The ship began to list even more, and I saw food sliding down the counter. Yes, just like in the Titanic movie. Then there was a complete blackout. I fought down the panic rising within me. I called my cousin and told him about the situation. He told me to be brave. I told him, “I’ll call you if I’m alive.” Tears welled up in my eyes as I felt that I might never see my loved ones again.


Photos taken of the evacuation and of huddled passengers on shore add to the eerie parallel effect, as do the reactions of passengers:

“We were having dinner aboard when we heard a loud noise, like that of the keel dragged over something. There were scenes of panic, glasses falling to the floor.” -- passenger Luciano Castro


We had to scream at the controllers to release the boats from the side.

“We were standing in the corridors and they weren’t allowing us to get onto the boats. It was a scramble, an absolute scramble.” -- passenger Mike van Dijk

"Have you seen 'Titanic'? That's exactly what it was," -- passenger Valeria Ananias (link)

Look hard enough, and you can find as many parallels as you want.

Of course there are differences. The class differences that made it perfectly acceptable for third-class passengers to have less access to lifeboats have largely been levelled, with inexpensive cabins now located on the same hallways as more expensive ones. And this time the villian role of Bruce Ismay, the White Star Line executive who hopped aboard a Titanic lifeboat in the midst of chaos is being played by Concordia captain himself, Francesco Schettino, who abandoned ship instead of standing nobly on the bridge as his ship sinks. The Concordia seems no have had no quasi-military men like Charles Lightoller, portrayed as brave and noble by Kenneth More in the 1956 film A Night to Remember and as a blithering idiot in Cameron's film. (Lightoller later recounted to family that a steering error by Quartermaster Robert Hitchins, similar to that which probably brought the Concordia aground, led to the Titanic's collision with the iceberg that took it to the bottom of the sea.) But the relentless comparisons to the wreck of the Titanic, despite the fortunately much smaller death toll, persist.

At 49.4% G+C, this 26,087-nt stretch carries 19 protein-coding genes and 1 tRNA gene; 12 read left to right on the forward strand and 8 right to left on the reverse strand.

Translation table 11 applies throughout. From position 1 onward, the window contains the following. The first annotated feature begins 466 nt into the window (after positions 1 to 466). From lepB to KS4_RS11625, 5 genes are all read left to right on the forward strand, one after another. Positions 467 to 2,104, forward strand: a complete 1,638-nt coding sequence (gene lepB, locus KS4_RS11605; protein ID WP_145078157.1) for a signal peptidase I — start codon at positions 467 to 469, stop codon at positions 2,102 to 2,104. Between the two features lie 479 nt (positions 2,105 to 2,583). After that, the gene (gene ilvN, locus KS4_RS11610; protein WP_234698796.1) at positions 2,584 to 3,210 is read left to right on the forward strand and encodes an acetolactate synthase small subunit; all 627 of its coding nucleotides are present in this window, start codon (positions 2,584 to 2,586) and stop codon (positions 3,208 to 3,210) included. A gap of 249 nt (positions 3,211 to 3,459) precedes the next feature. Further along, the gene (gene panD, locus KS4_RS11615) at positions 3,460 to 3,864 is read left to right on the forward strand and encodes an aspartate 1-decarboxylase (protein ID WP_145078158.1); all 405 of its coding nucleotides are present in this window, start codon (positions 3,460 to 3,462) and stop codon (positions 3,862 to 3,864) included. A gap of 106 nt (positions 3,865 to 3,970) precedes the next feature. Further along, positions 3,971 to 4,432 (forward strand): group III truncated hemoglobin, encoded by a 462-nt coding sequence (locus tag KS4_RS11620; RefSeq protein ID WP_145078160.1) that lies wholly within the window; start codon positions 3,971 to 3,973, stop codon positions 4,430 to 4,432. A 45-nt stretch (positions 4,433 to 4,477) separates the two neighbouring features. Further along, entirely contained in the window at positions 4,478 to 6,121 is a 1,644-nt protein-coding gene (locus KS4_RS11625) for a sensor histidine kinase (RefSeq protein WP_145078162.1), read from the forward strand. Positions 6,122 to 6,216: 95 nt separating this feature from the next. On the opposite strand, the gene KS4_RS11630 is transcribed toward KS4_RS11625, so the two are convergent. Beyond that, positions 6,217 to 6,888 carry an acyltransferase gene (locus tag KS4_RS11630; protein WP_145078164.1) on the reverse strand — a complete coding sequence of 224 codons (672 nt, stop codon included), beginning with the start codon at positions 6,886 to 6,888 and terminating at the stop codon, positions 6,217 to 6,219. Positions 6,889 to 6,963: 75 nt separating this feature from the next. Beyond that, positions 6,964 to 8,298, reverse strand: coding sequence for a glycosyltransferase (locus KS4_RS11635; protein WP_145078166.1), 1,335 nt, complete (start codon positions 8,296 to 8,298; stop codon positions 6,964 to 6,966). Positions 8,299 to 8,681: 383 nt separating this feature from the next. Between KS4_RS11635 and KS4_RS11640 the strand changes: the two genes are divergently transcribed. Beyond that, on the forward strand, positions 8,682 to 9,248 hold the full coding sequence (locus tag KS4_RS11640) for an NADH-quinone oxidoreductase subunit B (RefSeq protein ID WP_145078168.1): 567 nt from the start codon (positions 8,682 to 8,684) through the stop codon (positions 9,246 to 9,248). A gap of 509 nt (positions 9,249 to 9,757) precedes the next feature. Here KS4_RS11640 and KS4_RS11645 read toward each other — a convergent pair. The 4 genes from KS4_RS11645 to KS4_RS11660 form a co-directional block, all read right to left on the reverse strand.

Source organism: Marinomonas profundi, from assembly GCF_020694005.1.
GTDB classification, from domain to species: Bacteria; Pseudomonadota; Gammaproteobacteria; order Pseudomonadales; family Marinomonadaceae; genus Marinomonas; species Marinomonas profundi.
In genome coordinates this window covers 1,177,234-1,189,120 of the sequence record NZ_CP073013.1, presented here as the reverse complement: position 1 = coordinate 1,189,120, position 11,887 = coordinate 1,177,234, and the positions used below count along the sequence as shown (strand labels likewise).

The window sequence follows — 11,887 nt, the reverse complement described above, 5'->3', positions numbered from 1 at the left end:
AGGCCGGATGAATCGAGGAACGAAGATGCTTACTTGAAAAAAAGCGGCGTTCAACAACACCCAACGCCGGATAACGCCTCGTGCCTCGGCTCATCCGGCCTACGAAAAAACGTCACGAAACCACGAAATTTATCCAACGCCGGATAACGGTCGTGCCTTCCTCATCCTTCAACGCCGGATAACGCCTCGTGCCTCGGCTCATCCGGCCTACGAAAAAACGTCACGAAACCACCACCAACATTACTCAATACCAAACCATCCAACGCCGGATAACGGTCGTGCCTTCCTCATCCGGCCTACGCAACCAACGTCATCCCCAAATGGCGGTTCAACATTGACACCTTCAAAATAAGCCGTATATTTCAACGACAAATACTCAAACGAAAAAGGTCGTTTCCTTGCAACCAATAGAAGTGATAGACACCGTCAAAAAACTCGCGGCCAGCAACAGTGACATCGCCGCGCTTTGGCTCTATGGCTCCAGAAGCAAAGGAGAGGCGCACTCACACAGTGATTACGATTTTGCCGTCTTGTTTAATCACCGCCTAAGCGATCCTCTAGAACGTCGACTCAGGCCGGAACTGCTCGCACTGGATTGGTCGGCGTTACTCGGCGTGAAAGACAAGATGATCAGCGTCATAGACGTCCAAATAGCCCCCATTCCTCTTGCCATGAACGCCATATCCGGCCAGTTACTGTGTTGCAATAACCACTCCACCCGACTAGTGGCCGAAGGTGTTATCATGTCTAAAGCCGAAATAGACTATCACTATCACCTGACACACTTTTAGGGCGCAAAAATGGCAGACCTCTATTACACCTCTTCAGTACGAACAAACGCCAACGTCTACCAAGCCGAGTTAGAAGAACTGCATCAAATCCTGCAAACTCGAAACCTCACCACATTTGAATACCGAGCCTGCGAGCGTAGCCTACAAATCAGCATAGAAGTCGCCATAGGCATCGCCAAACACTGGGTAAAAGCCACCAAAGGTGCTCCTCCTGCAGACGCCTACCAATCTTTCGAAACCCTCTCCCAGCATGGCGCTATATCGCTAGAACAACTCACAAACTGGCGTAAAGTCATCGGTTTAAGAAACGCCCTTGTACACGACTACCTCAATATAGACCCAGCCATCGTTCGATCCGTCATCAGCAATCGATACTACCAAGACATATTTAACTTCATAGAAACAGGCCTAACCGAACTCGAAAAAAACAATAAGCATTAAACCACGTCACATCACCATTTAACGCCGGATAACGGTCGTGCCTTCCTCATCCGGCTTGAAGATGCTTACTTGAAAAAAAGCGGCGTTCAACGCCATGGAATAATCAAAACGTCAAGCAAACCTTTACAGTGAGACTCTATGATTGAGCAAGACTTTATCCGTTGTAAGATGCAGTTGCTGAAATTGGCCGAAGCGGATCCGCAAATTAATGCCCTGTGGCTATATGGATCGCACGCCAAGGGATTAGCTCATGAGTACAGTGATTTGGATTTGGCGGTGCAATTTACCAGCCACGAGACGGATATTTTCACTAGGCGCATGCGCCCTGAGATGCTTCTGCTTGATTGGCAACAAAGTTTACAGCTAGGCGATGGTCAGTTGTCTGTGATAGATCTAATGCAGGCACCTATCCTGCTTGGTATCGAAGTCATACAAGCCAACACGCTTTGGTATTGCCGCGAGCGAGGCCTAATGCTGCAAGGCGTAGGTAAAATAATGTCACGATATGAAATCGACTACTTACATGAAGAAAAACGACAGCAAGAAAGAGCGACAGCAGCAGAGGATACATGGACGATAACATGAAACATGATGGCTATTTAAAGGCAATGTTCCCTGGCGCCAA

And all this just a little under three months before Titanic 3-D opens in theatres. You can't BUY that kind of publicity.

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3 Comments:
Blogger Jimbo said...
Great post, usual. Or should I say brilliant. Bu5 the big difference I would say is that the Titanic was an accident and the Italian ship was a deliberate, reckless action.

Blogger Bustednuckles said...
Last I heard, that idiot captain
went aground grand standing to let one of the crew wave to family members or friends on shore.
Bad shit happened shortly afterwards.

The similarities between this and the Titanic can be argued about for eternity but two things stick out.
The Captain ran aground in shallow water, and he bailed out before all of his passengers had been accounted for.

He abandoned ship, which is a capitol crime, and left at least sixteen people for dead.

The best part, he got caught, on dry land, and was ordered by the port master to get his ass back on board to survey the damage and take care of damage and rescue estimates and refused.

There is some serious Pound Me In The Ass prison time coming his way and any complaining about Buggery will be summarily ignored.

In two months, you will never hear this arrogant fuckers name again, until sentencing.

Blogger jurassicpork said...
In Cameron's movie, the captain went down with his ship.